The Times West Virginian

Sports

October 12, 2012

Mountaineers picked sixth in league

MORGANTOWN —  “If we’re the sixth-best team in the league, it’s a hell of a league.”

– West Virginia University coach Bob Huggins, after being picked sixth in the Big 12 in the coaches’ men’s basketball preseason poll.

You got the sense that Bob Huggins feels almost reborn.

Oh, he says his back still hurts when he gets out of bed in the morning, but it’s obvious that he enjoys getting out of bed a whole lot more as he begins his sixth season as West Virginia University basketball coach, enough so that he can joke about it with his new center, Aaric Murray.

Murray has missed some offseason training time with a bad back, but when he brings it up to Huggins, his reply always is, “My back hurts every day. Wait until you’re my age; you’ll be pulling yourself out of bed.”

As Huggins met with the media on Thursday, he looked refreshed, even young for his 58 years.

And that was directly related to the basketball team that he will field this season.

It is more his kind of team than last year’s or even the team Da’Sean Butler led into the Final Four. It is a team that will press and run and play defense and block shots and rebound and do it without any player for the defense to focus on like Kevin Jones or Butler.

Save for Deniz Kilicli, the lone returning senior, it is mostly an anonymous team, but he warns you should not confuse anonymous with untalented.

The Big 12’s preseason poll of the coaches had been announced just a short while earlier, and Kansas — who else? — was picked to win the Big 12 with Baylor second, Oklahoma State third, Texas fourth and Kansas State fifth.

WVU was sixth, and Huggins’ response to that was telling.

“If we’re the sixth-best team in the league, it’s a hell of a league,” he said. “This is a team that if I scheduled it that way could win 25 games. We probably won’t because of who we play, but we have a chance to be pretty good. I have not seen anything to make me think different.”

The schedule opens at Gonzaga on Nov. 12 and includes a meeting with Michigan in Brooklyn, N.Y., along with competition in the Old Spice Classic in Lake Buena Vista, Fla., while also interrupting league play for a game at Purdue.

The change in style this year was long thought out, for Huggins inherited a different type of team when he arrived here. Not a bad team, mind you. In fact, a very good one with good players, but his inborn brand of basketball called for something different.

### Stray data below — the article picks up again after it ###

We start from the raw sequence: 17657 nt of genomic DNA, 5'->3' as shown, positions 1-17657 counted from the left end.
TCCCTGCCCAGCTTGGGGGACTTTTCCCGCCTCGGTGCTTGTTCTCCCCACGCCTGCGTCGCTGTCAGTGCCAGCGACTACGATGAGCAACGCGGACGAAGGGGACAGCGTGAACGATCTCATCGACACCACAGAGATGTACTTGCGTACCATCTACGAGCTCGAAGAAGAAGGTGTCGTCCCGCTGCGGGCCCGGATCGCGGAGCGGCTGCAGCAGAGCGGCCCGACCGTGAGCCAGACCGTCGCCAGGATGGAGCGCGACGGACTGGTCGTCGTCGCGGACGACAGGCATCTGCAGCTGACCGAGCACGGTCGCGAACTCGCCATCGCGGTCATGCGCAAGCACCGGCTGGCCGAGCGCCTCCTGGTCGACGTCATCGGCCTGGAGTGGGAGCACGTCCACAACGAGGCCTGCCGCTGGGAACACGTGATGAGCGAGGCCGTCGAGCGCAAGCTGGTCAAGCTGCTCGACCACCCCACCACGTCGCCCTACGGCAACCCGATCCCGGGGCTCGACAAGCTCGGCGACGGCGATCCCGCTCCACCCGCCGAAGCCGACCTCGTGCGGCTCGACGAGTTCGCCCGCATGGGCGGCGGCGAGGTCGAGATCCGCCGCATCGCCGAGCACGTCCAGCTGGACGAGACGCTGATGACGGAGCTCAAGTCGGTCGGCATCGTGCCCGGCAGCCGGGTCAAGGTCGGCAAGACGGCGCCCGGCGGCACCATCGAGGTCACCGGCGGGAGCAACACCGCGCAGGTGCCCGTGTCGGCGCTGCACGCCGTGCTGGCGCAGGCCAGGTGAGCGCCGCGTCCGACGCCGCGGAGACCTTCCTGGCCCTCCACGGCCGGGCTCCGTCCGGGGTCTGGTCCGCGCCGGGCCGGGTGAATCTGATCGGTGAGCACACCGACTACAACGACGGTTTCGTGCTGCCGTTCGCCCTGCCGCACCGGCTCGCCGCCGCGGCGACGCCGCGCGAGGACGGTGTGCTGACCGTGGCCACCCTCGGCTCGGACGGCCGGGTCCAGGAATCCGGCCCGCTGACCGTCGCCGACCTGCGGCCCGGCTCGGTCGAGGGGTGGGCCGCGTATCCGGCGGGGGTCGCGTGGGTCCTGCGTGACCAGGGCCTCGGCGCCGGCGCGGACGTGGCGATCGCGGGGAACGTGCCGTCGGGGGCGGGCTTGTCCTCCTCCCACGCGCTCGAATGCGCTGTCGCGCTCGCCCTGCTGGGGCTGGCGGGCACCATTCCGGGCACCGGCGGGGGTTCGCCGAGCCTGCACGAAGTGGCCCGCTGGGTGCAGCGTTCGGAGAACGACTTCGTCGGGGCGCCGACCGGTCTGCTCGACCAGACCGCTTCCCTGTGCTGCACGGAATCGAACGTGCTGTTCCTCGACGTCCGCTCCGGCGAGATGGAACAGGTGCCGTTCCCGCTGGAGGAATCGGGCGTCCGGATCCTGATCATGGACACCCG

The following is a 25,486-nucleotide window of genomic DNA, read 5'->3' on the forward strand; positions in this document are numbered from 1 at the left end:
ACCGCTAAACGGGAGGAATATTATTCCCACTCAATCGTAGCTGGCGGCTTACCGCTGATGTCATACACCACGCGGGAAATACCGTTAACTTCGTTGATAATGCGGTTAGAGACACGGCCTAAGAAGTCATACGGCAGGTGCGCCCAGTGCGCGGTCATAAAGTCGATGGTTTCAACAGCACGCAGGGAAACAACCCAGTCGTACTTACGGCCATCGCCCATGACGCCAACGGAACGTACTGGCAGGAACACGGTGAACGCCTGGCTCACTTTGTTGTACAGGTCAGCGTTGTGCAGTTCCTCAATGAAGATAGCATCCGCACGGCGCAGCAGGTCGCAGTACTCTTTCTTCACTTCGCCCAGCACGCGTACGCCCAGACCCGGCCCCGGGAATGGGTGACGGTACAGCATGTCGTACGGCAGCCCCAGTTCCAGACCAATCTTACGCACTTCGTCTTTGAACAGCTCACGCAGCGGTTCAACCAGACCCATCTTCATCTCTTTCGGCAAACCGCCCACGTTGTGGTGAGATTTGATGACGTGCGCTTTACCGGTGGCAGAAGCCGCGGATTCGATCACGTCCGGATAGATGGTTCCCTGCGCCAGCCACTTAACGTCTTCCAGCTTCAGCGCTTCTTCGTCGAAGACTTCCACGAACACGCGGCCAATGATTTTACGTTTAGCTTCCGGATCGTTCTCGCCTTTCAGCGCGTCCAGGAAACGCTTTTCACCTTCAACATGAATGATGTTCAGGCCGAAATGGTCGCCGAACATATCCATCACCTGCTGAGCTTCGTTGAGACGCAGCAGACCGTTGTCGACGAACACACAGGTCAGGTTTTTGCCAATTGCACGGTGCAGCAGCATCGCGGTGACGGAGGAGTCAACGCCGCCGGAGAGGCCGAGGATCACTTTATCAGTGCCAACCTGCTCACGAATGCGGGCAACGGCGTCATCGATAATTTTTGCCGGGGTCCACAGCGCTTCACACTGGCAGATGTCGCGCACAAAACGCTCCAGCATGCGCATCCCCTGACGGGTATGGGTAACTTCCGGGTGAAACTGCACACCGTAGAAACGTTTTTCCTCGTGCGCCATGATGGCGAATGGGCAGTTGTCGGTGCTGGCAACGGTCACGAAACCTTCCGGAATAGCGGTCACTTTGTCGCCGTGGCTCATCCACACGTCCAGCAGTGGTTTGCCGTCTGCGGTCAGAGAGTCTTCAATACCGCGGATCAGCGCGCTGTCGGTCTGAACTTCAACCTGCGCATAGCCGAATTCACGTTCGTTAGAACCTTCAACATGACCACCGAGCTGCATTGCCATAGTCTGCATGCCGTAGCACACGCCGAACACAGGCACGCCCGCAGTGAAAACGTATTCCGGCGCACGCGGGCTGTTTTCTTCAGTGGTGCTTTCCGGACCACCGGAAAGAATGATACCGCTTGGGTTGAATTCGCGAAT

Last year proved to be something of a struggle as the Mountaineers finished just 19-14, hurt by injury and by a lack of athleticism, having to build the team around the scoring skills of Kevin Jones.

“It was a long year,” Huggins noted. “We practiced in the summer, went to Europe, came home and then school started and practice. This year we’re more rested, more eager.”

And, more importantly, more athletic.

He gets a true shot blocker and athletic center in the aforementioned Murray, a transfer from LaSalle who not only sat out last year but did so with a broken hand for much of it, which cost him practice time. He also gets a slick point guard in Dayton transfer Juwan Staten, who is an accomplished passer who should allow him to use Gary Browne and Jabarie Hines at off guard and using all three of them to run the court.

“I think we can score in transition, which we couldn’t do last year,” he said. “Let’s be honest; last year if we were two on one, there was just as good a chance of us throwing the ball away as getting a basket.”

This season he has had Kilicli work on his mobility, developing him to fit and bring his leadership skills to a different kind of team, one that will still feature him up front with Murray while returning forwards Kevin Noreen, Keaton Miles and Dominic Rutledge give athleticism up front.

A key addition is another transfer, Matt Humphrey, a senior guard who comes in from Boston College after scoring 10.3 points a game last year. He does not have to sit out because he has a degree and also sat out a year when transferring from Oregon State to B.C.

Huggins also believes he will get a lot of skill help in the frontcourt from newcomer Volodymyr Gerun, a 6-10 forward out of Dnipropetrovsk, Ukraine … as soon as either Gerun’s English gets better or Huggins’ Ukranian.

Email Bob Hertzel at bhertzel@hotmail.com or follow him on Twitter@bhertzel.

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